London Film Festival 2019 Round-up: Part 1

25 Oct 2019

7 mins
YR with Dev landscape 1
YR with Dev landscape 1

Recently we were at the 63rd BFI London Film Festival with a veritable batallion of our young reporters, who took to the red carpets to talk to some of the stars and talent behind a host of new releases that will be gracing cinemas over the coming months. From opening gala The Personal History of David Copperfield, to historical epic The King, the interviews covered a wide range of topics, from toxic masculinity to wellbeing and beyond. Check out the videos below to hear more about some of the biggest and best new films in the world.

The Personal History of David Copperfield

Our reporter spoke to actors Dev Patel, Morfydd Clark, Darren Boyd, Aimee Kelly, and Director of Festivals at the BFI, Tricia Tuttle, who each talk about about this year's opening gala; an adaptation of Charles Dickens' classic tale, brought to vibrant life by director Armando Ianucci.

The Peanut Butter Falcon

One of the most important films at this years festival, The Peanut Butter Falcon follows a young man with Down's syndrome, who runs away from his residential nursing home to follow his dream of becoming a wrestler, befriending an outlaw looking to find his own purpose in life along the way. It's beautiful story told with such care and love, and our reporter spoke to the film's directors Tyler Nilson and Michael Schwartz, as well as actor Zack Gottsagen, who plays the aspiring wrestler.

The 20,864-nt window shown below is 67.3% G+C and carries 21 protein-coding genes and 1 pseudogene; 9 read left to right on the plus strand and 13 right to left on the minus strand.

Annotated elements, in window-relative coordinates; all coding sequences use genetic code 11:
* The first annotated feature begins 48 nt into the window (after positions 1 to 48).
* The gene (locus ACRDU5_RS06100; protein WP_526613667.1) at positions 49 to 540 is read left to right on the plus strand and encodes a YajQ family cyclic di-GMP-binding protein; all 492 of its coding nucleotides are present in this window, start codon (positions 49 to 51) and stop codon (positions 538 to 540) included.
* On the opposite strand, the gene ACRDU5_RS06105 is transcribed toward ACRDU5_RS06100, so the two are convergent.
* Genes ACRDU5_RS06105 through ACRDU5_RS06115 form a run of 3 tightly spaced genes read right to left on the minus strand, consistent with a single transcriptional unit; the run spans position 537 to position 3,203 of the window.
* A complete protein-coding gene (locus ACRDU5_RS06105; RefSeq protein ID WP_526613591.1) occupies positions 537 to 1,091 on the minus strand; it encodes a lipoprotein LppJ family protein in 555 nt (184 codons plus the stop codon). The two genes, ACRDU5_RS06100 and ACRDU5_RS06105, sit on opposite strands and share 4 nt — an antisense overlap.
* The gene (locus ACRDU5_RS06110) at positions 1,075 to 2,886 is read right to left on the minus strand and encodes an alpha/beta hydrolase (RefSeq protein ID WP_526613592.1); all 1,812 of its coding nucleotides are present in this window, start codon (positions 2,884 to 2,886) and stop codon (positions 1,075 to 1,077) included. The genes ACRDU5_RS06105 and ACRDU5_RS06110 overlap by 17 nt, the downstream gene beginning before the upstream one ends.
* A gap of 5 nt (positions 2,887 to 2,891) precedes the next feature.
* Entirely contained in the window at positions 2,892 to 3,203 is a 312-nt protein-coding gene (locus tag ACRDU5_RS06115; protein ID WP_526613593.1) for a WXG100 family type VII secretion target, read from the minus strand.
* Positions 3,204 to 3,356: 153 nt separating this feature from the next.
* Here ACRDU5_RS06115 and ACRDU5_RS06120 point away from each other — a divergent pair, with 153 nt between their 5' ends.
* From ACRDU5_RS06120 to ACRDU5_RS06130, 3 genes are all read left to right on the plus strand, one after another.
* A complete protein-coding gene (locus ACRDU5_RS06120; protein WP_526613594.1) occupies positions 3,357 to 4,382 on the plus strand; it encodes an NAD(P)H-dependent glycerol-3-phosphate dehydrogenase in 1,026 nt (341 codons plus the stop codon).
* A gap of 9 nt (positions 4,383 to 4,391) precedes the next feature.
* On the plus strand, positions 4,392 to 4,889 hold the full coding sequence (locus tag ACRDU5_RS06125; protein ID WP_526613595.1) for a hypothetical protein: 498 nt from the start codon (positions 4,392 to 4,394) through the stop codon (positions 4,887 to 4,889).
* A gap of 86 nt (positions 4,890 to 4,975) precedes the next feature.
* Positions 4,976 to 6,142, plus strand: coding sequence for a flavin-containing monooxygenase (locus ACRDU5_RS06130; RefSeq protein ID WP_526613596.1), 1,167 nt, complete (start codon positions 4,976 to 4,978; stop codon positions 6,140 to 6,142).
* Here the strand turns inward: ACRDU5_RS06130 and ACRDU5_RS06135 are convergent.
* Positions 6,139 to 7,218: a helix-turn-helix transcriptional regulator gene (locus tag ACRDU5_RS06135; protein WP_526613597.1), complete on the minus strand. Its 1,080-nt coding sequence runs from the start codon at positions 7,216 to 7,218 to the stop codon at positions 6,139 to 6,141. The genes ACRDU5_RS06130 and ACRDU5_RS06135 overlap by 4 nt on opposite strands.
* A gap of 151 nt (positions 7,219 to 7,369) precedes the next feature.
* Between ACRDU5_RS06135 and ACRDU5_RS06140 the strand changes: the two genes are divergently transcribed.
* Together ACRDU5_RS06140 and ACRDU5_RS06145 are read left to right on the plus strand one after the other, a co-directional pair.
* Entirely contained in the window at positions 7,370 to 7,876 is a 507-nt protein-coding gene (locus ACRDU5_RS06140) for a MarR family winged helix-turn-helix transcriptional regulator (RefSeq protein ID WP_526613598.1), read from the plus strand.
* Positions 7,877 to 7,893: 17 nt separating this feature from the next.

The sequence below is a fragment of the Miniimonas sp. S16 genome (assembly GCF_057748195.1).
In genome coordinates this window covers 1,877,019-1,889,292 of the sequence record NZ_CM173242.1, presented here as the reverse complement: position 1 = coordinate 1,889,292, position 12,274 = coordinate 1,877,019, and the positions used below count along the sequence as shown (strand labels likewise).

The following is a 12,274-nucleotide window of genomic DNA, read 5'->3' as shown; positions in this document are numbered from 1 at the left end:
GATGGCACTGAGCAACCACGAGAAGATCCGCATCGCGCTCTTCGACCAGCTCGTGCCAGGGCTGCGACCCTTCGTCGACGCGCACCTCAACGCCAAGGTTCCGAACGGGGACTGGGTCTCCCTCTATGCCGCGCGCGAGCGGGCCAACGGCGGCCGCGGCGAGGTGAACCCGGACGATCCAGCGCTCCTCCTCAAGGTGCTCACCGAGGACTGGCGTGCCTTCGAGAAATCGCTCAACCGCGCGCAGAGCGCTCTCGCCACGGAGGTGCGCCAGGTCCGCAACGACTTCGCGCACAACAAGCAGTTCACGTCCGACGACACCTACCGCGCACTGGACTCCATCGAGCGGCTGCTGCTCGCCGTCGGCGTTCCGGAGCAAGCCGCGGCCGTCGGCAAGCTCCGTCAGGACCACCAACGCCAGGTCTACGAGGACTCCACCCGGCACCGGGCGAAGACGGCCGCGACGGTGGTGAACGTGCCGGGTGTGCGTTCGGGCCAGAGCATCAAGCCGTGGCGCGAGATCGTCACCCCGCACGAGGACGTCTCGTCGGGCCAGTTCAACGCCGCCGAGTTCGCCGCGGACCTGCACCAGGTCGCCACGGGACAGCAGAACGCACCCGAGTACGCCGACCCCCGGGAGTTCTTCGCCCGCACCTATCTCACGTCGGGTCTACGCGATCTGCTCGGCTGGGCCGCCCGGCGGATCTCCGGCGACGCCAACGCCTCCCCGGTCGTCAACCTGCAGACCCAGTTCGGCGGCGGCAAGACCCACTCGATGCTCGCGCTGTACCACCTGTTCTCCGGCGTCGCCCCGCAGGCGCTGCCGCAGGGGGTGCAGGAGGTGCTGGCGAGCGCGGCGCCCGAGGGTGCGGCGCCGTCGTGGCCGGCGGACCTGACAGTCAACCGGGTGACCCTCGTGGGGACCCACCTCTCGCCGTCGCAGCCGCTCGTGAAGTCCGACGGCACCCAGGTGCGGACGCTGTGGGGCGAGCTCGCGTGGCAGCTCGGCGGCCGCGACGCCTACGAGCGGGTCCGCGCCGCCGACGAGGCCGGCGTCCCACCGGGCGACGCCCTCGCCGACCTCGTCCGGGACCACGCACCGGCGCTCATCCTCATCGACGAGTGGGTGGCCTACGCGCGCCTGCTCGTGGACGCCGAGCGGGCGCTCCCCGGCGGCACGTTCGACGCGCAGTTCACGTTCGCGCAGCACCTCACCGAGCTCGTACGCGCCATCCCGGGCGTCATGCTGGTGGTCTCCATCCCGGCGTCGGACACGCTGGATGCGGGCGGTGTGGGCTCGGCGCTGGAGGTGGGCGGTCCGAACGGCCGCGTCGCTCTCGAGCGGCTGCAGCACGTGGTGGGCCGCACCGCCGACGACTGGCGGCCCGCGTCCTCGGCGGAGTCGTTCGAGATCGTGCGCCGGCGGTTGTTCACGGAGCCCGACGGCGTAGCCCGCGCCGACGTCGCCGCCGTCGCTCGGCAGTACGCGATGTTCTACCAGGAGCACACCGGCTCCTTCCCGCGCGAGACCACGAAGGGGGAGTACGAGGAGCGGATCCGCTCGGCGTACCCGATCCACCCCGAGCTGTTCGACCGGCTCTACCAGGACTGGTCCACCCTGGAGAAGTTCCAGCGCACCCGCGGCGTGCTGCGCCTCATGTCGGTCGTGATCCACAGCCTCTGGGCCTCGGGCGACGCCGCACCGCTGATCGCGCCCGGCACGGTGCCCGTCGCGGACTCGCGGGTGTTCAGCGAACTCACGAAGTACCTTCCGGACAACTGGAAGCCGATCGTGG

The King

The King is an epic historical drama that depicts the life of a young Henry V, as played by Timothée Chalamet. Our reporter spoke to Chalamet, along with co-stars Joel Edgerton (who also co-produced and co-wrote the film), Tom Glynn-Carney, and Thomasin McKenzie, discussing the historical importance of the film and their take on the issue of toxic masculinity that the film exposes.

JoJo Rabbit

A young boy spending his days at a Nazi summer camp with Hitler as his imaginary friend during World War II might not sound like the most natural premise for a comedy film, but New Zealand director Taika Waititi's new film Jojo Rabbit uses the zany idea to pose questions about nationalism, tolerance and thinking for oneself. Our reporter spoke to the film's young cast - including Thomasin McKenzie, Roman Griffin Davis, and Archie Yates - about working with one of the most exciting directors around.

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